8.2.3. Loaded voltage behaviour
In contrast to operational idling, during loading the secondary circuit is closed through an external resistance Za (Figure 126). Secondary current I2 flows. According to the energy conservation law the transformer must also take up commensurate primary power, thus a primary current I1 also flows.
Voltage curve U2 = f (I2)
As the curve in Figure 133 shows, terminal voltage U2 decreases during loading.
1 UK small, 2 UK big
Figure 134 depicts the duplicate circuit diagram for the loaded transformer.
The duplicate circuit diagram corresponds to a transformer with a transformation ratio
As rated current flows the short-circuit voltage UK decreases at the internal transformer resistance Zi as a result of which the terminal voltage U2 declines by the power decrease of the short-circuit voltage UK.
Transformers with considerable short-circuit voltage UK have powerful internal resistors, that is to say pronounced voltage changes as load alters.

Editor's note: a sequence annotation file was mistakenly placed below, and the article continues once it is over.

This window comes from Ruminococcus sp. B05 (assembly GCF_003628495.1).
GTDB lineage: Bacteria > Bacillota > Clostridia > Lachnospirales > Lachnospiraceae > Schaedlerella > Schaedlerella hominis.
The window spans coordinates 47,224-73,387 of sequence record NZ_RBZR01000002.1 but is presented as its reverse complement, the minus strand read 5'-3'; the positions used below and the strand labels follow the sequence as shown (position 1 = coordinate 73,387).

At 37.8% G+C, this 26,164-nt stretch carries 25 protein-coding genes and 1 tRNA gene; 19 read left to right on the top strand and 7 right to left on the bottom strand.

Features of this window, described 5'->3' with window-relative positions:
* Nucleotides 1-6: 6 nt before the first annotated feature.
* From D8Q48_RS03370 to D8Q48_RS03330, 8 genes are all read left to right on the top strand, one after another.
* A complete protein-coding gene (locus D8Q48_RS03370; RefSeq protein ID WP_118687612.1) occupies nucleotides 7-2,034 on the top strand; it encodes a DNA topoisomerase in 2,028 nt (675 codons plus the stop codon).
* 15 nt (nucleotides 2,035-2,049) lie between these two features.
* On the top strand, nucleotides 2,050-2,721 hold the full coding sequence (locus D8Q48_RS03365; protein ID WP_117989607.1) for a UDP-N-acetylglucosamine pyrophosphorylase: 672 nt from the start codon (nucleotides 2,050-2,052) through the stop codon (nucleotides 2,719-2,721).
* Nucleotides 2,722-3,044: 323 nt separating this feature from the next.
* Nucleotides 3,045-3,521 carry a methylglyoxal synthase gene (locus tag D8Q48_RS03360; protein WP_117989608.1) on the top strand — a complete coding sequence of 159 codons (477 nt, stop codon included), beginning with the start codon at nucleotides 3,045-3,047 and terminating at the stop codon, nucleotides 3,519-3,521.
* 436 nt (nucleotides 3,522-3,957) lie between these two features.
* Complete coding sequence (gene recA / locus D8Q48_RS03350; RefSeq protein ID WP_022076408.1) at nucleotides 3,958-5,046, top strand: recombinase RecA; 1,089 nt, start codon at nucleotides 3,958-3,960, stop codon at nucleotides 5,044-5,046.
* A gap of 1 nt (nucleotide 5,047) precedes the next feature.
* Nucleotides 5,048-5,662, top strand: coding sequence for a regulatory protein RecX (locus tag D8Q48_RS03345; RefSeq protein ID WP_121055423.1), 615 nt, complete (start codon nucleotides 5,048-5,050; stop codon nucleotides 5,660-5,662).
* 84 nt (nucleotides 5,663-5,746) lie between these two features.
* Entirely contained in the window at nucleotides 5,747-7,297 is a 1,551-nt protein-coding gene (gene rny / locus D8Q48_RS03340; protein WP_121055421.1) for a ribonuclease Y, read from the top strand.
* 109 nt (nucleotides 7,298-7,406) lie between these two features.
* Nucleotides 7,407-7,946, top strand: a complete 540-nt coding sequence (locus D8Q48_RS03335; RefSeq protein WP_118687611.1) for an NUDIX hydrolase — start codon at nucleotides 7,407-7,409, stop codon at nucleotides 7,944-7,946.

A 220/42 V transformer has a short-circuit voltage of 10%.
How great is the voltage change between idling and rated current loading?
Output voltages at differing loads
Given differing loads with ohmic, inductive or capacitive external resistance gives rise to the dependence of output voltage on load current as shown in Figure 135.
1 Idling, 2 Rated load
Given capacitive load, the output voltage may even be greater than no-load voltage.
The output voltage of a transformer depends on the
- degree of load current I2
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